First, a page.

(2) FULL FAITH AND CREDIT.-Adjudication of a claim of a violation of this subsection in a non-Federal forum shall be entitled to full faith and credit in a Federal court only if the claimant had a full and fair adjudication of that claim in the non-Federal forum.

(3) NONPREEMPTION.—Nothing in this subsection shall preempt State law that is equally or more protective of religious exercise.

(4) NONAPPLICATION OF OTHER PORTIONS OF THIS ACT.-Section 2 does not apply to land use regulation. SEC. 4. JUDICIAL RELIEF.

(a) CAUSE OF ACTION.—A person may assert a violation of this Act as a claim or defense in a judicial proceeding and obtain appropriate relief against a government. Standing to assert a claim or defense under this section shall be governed by the general rules of standing under article III of the Constitution.

(b) ATTORNEYS' FEES.-Section 722(b) of the Revised Statutes (42 U.S.C. 1988(b)) is amended

(1) by inserting “the Religious Liberty Protection Act of 1998,” after "Religious Freedom Restoration Act of 1993,"; and

(2) by striking the comma that follows a comma. (c) PRISONERS.–Any litigation under this Act in which the claimant is a prisoner shall be subject to the Prison Litigation Reform Act of 1995 (including provisions of law amended by that Act).


(1) LIABILITY OF STATES.-A State shall not be immune under the 11th amendment to the Constitution from a civil action, for a violation of the Free Exercise Clause under section 3, including a civil action for money damages.

(2) LIABILITY OF THE UNITED STATES.—The United States shall not be immune from a civil action, for a violation of the Free Exercise Clause under sec

tion 3, including a civil action for money damages. SEC. 5. RULES OF CONSTRUCTION.

(a) RELIGIOUS BELIEF UNAFFECTED.—Nothing in this Act shall be construed to authorize any government to burden any religious belief.

(b) RELIGIOUS EXERCISE NOT REGULATED.—Nothing in this Act shall create any basis for regulation of religious exercise or for claims against a religious organization, including any religiously affiliated school or university, not acting under color of law.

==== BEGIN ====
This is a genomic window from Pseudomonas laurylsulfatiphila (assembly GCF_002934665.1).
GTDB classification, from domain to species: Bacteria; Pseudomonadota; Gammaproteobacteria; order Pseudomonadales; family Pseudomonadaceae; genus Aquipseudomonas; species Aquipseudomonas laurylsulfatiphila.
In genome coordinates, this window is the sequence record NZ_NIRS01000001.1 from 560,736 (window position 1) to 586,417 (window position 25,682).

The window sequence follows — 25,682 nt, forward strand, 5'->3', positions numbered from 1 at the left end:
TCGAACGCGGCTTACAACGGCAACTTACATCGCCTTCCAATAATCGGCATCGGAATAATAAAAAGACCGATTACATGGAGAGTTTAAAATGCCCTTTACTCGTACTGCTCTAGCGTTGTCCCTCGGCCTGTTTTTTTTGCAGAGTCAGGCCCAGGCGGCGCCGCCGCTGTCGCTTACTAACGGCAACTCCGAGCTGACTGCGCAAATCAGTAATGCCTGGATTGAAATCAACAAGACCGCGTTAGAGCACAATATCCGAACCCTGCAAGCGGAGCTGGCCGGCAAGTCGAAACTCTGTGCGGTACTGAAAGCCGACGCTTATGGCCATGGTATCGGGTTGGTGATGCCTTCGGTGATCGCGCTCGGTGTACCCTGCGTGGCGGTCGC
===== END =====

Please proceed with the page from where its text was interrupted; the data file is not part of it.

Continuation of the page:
(c) CLAIMS TO FUNDING UNAFFECTED.—Nothing in this Act shall create or preclude a right of any religious organization to receive funding or other assistance from a government, or of any person to receive government funding for a religious activity, but this Act may require government to incur expenses in its own operations to avoid imposing a burden or a substantial burden on religious exercise.


(1) authorize a government to regulate or affect, directly or indirectly, the activities or policies of a person other than a government as a condition of receiving funding or other assistance; or

(2) restrict any authority that may exist under other law to so regulate or affect, except as provided in this Act.

(e) EFFECT ON OTHER LAW.-Proof that a religious exercise affects commerce for the purposes of this Act does not give rise to any inference or presumption that the religious exercise is subject to any other law regulating commerce.

(f) SEVERABILITY.—If any provision of this Act or of an amendment made by this Act, or any application of such provision to any person or circumstance, is held to be unconstitutional, the remainder of this Act, the amendments made by this Act, and the application of the provision to any other person or circumstance shall not be affected. SEC. 6. ESTABLISHMENT CLAUSE UNAFFECTED.

Nothing in this Act shall be construed to affect, interpret, or in any way address that portion of the first amendment to the Constitution prohibiting laws respecting an establishment of religion (referred to in this section as the “Establishment Clause”). Granting government funding, benefits, or exemptions, to the extent permissible under the Establishment Clause, shall not constitute a violation of this Act. As used in this section, the term "granting”, used with respect to government funuing, benefits, or exemptions, does not include the denial of government funding, benefits, or exemptions. SEC. 7. AMENDMENTS TO RELIGIOUS FREEDOM RESTORATION ACT.